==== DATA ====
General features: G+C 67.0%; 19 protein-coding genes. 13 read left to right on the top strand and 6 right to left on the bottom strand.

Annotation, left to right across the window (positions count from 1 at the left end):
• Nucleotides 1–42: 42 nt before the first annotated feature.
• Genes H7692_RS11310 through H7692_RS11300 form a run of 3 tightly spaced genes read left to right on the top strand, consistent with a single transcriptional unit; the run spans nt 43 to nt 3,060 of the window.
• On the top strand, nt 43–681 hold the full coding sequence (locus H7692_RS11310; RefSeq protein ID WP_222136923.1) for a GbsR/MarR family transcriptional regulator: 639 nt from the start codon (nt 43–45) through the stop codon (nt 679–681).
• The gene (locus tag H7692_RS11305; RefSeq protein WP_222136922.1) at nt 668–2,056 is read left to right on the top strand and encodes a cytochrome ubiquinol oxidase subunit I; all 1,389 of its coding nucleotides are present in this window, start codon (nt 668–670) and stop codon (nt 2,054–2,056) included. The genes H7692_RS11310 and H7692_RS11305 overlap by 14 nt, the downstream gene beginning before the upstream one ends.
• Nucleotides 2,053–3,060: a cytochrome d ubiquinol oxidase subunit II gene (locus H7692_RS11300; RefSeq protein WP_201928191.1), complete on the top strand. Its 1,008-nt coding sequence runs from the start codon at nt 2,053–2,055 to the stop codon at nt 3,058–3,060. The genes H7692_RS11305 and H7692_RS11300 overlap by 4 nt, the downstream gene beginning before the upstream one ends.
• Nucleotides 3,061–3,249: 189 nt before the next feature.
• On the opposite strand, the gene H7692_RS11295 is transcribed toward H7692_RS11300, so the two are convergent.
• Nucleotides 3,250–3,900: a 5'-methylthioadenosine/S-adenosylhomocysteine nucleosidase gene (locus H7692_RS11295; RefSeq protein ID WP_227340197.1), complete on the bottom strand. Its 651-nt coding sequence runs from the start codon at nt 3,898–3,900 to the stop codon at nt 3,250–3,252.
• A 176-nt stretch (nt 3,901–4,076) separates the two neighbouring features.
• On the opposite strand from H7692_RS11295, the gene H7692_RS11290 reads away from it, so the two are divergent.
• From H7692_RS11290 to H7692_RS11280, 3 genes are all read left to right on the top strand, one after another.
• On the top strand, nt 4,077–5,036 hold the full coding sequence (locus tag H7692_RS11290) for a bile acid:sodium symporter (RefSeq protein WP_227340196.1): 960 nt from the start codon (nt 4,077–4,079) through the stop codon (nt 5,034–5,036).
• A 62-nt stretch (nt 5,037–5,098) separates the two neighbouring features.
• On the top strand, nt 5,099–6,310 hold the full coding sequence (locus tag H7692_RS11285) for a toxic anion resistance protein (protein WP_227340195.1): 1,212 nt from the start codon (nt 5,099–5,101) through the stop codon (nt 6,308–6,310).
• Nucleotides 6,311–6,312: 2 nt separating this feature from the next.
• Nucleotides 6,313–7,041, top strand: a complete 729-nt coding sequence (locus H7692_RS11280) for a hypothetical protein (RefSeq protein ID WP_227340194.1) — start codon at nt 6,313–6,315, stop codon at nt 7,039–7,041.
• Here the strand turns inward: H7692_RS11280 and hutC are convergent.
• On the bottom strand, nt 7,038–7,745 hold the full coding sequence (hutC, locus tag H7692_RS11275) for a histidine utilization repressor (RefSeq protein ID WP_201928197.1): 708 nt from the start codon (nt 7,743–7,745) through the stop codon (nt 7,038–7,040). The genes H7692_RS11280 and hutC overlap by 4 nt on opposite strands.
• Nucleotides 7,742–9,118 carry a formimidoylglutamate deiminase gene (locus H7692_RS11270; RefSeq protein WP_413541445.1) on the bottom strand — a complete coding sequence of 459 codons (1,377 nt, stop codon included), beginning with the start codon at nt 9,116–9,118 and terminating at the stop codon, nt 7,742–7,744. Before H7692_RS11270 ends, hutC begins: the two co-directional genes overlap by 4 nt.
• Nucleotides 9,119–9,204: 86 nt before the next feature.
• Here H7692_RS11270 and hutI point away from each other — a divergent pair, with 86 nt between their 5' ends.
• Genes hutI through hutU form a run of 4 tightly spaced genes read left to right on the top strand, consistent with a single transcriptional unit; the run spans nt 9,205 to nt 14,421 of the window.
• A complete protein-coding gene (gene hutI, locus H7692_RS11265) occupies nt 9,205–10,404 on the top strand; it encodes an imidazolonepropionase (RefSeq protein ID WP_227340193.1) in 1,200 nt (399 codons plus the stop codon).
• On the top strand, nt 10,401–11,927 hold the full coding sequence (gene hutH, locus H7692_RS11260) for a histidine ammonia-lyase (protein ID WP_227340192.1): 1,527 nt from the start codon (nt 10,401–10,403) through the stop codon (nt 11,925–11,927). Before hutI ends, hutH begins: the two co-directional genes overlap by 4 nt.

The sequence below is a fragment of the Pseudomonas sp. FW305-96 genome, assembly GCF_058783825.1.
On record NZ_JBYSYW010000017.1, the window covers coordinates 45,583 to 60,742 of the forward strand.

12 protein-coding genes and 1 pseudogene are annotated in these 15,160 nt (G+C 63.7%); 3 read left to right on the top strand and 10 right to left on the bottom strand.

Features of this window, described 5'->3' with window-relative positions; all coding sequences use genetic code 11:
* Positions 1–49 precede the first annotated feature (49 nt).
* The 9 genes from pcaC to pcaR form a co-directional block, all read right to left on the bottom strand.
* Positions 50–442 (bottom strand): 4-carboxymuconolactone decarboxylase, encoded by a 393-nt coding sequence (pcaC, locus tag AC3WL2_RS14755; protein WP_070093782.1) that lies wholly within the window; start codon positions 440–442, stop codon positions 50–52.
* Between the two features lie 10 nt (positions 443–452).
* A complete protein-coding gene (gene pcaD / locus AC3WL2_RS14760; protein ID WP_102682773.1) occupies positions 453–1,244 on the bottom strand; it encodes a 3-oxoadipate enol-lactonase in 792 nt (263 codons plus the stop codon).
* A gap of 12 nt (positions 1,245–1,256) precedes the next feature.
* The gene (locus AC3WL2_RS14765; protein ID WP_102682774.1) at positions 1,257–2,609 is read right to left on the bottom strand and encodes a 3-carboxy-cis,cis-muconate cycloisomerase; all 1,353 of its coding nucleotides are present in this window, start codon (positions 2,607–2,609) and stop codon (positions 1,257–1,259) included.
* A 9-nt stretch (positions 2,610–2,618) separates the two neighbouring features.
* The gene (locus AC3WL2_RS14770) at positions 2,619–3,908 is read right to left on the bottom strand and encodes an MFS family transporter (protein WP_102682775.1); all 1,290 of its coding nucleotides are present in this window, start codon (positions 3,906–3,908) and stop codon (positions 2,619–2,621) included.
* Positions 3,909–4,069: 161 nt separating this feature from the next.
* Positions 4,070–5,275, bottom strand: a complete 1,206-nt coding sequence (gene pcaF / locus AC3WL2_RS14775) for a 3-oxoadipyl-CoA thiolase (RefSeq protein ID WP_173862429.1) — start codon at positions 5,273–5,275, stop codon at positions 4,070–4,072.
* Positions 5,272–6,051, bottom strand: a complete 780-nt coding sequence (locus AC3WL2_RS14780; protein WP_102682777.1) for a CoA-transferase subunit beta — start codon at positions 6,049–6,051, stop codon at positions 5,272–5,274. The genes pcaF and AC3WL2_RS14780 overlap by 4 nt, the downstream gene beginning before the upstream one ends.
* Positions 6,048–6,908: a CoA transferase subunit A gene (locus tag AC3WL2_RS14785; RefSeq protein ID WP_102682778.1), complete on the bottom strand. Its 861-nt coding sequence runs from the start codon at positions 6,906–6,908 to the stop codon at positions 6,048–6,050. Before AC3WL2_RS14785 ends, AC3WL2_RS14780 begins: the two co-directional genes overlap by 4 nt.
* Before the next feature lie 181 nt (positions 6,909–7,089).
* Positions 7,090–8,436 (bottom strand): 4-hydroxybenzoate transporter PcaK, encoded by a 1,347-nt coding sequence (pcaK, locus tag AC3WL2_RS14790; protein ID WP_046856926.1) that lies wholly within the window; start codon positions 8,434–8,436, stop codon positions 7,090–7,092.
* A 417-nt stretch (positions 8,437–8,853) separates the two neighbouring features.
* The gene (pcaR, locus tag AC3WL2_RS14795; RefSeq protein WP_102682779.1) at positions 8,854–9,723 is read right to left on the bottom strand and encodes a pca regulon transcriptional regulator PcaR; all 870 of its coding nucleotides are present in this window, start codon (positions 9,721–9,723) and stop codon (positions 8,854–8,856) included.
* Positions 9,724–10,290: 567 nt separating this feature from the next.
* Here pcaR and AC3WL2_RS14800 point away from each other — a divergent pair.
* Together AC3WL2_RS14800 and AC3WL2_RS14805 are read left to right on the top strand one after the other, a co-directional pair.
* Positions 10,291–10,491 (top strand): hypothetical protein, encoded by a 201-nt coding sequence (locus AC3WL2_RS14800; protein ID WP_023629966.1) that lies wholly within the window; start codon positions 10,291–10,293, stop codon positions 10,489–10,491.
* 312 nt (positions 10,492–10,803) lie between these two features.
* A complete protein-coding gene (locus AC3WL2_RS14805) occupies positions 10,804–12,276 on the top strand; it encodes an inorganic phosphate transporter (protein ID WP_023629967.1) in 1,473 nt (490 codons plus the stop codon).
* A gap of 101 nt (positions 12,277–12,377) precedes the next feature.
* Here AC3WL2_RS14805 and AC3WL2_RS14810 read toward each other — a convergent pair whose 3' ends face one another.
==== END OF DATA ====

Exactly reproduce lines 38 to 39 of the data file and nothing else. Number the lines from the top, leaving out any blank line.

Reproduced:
* A 9-nt stretch (positions 2,610–2,618) separates the two neighbouring features.
* The gene (locus AC3WL2_RS14770) at positions 2,619–3,908 is read right to left on the bottom strand and encodes an MFS family transporter (protein WP_102682775.1); all 1,290 of its coding nucleotides are present in this window, start codon (positions 3,906–3,908) and stop codon (positions 2,619–2,621) included.